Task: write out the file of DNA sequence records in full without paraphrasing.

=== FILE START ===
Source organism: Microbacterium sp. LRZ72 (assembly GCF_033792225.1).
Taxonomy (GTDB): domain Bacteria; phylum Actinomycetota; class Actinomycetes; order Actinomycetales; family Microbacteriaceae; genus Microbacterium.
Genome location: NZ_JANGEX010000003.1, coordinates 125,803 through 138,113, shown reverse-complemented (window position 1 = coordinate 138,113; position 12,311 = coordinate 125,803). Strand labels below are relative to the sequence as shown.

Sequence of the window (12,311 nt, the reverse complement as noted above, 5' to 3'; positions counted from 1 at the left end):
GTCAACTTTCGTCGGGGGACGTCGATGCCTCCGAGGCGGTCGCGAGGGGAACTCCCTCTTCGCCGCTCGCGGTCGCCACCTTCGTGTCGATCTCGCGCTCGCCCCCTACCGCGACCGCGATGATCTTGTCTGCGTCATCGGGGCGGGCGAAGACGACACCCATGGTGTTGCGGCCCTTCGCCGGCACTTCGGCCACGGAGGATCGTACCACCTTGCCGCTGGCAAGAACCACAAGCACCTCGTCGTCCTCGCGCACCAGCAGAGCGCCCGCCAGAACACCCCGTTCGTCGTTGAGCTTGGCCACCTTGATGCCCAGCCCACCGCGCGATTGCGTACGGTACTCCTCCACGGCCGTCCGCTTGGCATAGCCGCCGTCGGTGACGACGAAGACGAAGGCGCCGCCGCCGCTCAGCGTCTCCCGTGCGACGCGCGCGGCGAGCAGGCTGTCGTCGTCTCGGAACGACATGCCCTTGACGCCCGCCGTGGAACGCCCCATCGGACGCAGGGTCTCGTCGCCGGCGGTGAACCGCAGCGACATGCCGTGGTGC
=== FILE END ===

Source organism: Microbacterium sp. LRZ72 (assembly GCF_033792225.1).
Taxonomy (GTDB): domain Bacteria; phylum Actinomycetota; class Actinomycetes; order Actinomycetales; family Microbacteriaceae; genus Microbacterium.
Genome location: NZ_JANGEX010000003.1, coordinates 125,803 through 138,113, shown reverse-complemented (window position 1 = coordinate 138,113; position 12,311 = coordinate 125,803). Strand labels below are relative to the sequence as shown.

Sequence of the window (12,311 nt, the reverse complement as noted above, 5' to 3'; positions counted from 1 at the left end):
GTCAACTTTCGTCGGGGGACGTCGATGCCTCCGAGGCGGTCGCGAGGGGAACTCCCTCTTCGCCGCTCGCGGTCGCCACCTTCGTGTCGATCTCGCGCTCGCCCCCTACCGCGACCGCGATGATCTTGTCTGCGTCATCGGGGCGGGCGAAGACGACACCCATGGTGTTGCGGCCCTTCGCCGGCACTTCGGCCACGGAGGATCGTACCACCTTGCCGCTGGCAAGAACCACAAGCACCTCGTCGTCCTCGCGCACCAGCAGAGCGCCCGCCAGAACACCCCGTTCGTCGTTGAGCTTGGCCACCTTGATGCCCAGCCCACCGCGCGATTGCGTACGGTACTCCTCCACGGCCGTCCGCTTGGCATAGCCGCCGTCGGTGACGACGAAGACGAAGGCGCCGCCGCCGCTCAGCGTCTCCCGTGCGACGCGCGCGGCGAGCAGGCTGTCGTCGTCTCGGAACGACATGCCCTTGACGCCCGCCGTGGAACGCCCCATCGGACGCAGGGTCTCGTCGCCGGCGGTGAACCGCAGCGACATGCCGTGGTGC